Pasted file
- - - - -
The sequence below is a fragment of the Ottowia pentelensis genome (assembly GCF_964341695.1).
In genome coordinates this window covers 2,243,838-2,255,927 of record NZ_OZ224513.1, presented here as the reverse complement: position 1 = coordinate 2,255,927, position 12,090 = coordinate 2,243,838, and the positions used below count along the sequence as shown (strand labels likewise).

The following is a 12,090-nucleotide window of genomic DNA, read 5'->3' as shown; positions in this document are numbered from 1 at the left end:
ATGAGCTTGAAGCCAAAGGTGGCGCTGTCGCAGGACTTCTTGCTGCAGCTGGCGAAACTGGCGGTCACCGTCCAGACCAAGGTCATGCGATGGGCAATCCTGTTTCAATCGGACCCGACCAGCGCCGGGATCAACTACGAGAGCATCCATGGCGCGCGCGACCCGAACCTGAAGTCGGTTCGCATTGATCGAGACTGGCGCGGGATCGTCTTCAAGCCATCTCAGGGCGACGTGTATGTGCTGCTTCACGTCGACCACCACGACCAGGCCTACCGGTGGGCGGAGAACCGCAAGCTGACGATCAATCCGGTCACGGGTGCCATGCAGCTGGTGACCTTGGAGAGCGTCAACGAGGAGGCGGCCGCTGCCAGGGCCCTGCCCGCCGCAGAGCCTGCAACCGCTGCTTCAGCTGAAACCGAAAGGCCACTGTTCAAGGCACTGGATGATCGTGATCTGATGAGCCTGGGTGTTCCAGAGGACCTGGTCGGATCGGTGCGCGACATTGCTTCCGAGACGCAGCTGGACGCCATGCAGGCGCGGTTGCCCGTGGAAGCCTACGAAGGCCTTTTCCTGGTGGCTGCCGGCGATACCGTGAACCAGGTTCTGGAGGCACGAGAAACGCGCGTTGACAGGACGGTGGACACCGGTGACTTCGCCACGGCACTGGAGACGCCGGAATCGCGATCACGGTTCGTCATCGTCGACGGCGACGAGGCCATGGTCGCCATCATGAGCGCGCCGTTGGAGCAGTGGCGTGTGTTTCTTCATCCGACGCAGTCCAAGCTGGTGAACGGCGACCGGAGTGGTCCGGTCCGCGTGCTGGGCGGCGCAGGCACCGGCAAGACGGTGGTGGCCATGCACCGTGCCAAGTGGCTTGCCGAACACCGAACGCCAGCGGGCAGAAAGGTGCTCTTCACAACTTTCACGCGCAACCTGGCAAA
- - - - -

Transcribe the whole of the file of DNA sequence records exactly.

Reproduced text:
The sequence below is a fragment of the Ottowia pentelensis genome (assembly GCF_964341695.1).
In genome coordinates this window covers 2,243,838-2,255,927 of record NZ_OZ224513.1, presented here as the reverse complement: position 1 = coordinate 2,255,927, position 12,090 = coordinate 2,243,838, and the positions used below count along the sequence as shown (strand labels likewise).

The following is a 12,090-nucleotide window of genomic DNA, read 5'->3' as shown; positions in this document are numbered from 1 at the left end:
ATGAGCTTGAAGCCAAAGGTGGCGCTGTCGCAGGACTTCTTGCTGCAGCTGGCGAAACTGGCGGTCACCGTCCAGACCAAGGTCATGCGATGGGCAATCCTGTTTCAATCGGACCCGACCAGCGCCGGGATCAACTACGAGAGCATCCATGGCGCGCGCGACCCGAACCTGAAGTCGGTTCGCATTGATCGAGACTGGCGCGGGATCGTCTTCAAGCCATCTCAGGGCGACGTGTATGTGCTGCTTCACGTCGACCACCACGACCAGGCCTACCGGTGGGCGGAGAACCGCAAGCTGACGATCAATCCGGTCACGGGTGCCATGCAGCTGGTGACCTTGGAGAGCGTCAACGAGGAGGCGGCCGCTGCCAGGGCCCTGCCCGCCGCAGAGCCTGCAACCGCTGCTTCAGCTGAAACCGAAAGGCCACTGTTCAAGGCACTGGATGATCGTGATCTGATGAGCCTGGGTGTTCCAGAGGACCTGGTCGGATCGGTGCGCGACATTGCTTCCGAGACGCAGCTGGACGCCATGCAGGCGCGGTTGCCCGTGGAAGCCTACGAAGGCCTTTTCCTGGTGGCTGCCGGCGATACCGTGAACCAGGTTCTGGAGGCACGAGAAACGCGCGTTGACAGGACGGTGGACACCGGTGACTTCGCCACGGCACTGGAGACGCCGGAATCGCGATCACGGTTCGTCATCGTCGACGGCGACGAGGCCATGGTCGCCATCATGAGCGCGCCGTTGGAGCAGTGGCGTGTGTTTCTTCATCCGACGCAGTCCAAGCTGGTGAACGGCGACCGGAGTGGTCCGGTCCGCGTGCTGGGCGGCGCAGGCACCGGCAAGACGGTGGTGGCCATGCACCGTGCCAAGTGGCTTGCCGAACACCGAACGCCAGCGGGCAGAAAGGTGCTCTTCACAACTTTCACGCGCAACCTGGCAAA